BASEBALL IN '41 by Robert W. Creamer


A Celebration of the 'Best Baseball Season Ever'--in the Year America Went to War
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 A thoroughly agreeable and digressive trip down memory lane with a lifelong fan of the national pastime. In 1941, Creamer (Stengel, 1984; Babe, 1974) turned 19 and entered college. Though aware that the war raging in Europe would inevitably affect his future, the young New Yorker paid appreciably more attention to major-league baseball's pennant races. Who can blame him? It was a genuinely wonderful year. Among other signal events, Joe DiMaggio hit in 56 straight games, Ted Williams batted .406, the Brooklyn Dodgers (under Leo Durocher) beat out the St. Louis Cardinals for the National League flag, and the New York Yankees returned to form, outdistancing their rivals by a double- digit margin to cop the junior-circuit crown. The Bronx Bombers went on to win a five-game World Series from the Bums, thanks in large measure to Mickey Owen's fabled muff of a ninth-inning pitch. Between opening day and the final out, Creamer recalls other of the season's highlights as well. Cases in point range from Stan Musial's debut and the dramatic three-run homer Williams hit in the last of the ninth to win the All Star game through the way a superpatriotic press almost literally hounded Hank Greenberg (the American League's MVP in 1940) into the military. As a bonus, the author displays touches of real class in his blow-by-blow account of a glorious time. At one point, for instance, he likens the latter-day Yankees to Austria, ``an unimportant little country that has monuments to the days when it ruled half of Europe.'' An evocative delight for nostalgia buffs as well as devotees of the diamond game and its storied past. (Sixteen pages of b&w photos--not seen.)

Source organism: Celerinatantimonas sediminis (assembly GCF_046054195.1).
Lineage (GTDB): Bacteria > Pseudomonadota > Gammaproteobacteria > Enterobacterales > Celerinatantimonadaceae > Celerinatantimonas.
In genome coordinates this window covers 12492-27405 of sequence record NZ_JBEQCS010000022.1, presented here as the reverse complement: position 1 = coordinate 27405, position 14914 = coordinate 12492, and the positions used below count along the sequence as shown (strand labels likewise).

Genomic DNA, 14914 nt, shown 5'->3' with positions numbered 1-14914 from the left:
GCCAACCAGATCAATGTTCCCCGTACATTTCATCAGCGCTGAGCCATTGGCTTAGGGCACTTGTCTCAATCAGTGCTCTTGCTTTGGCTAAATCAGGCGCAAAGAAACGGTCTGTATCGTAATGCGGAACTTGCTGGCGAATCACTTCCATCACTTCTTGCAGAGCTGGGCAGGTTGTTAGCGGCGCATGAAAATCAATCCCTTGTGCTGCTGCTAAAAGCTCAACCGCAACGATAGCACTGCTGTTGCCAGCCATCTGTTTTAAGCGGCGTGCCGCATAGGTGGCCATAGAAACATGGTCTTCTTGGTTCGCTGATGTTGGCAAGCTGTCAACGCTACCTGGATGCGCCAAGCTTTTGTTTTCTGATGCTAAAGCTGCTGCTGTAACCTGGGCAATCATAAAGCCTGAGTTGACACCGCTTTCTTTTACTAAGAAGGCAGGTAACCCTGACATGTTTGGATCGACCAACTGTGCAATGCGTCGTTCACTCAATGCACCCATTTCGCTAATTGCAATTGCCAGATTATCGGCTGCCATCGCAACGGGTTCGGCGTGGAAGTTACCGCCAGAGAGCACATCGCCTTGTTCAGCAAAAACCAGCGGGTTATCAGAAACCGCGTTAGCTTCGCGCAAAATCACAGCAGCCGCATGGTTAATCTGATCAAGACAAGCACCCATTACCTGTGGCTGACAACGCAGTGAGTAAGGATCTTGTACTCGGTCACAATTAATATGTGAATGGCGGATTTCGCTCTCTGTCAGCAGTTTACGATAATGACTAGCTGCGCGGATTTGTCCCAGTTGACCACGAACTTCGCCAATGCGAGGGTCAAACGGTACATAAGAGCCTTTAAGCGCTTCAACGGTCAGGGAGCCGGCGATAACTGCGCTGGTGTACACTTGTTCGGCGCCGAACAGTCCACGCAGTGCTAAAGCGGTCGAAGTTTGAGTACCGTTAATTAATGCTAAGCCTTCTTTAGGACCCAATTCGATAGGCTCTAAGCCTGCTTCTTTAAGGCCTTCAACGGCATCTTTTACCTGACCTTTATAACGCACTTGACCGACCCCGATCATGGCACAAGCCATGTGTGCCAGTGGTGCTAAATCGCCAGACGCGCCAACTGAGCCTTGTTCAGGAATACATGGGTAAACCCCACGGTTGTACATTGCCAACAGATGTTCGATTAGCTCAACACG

Pub Date: June 1st, 1991
ISBN: 0-670-83374-6
Page count: 318pp
Publisher: Viking
Review Posted Online:
Kirkus Reviews Issue: May 1st, 1991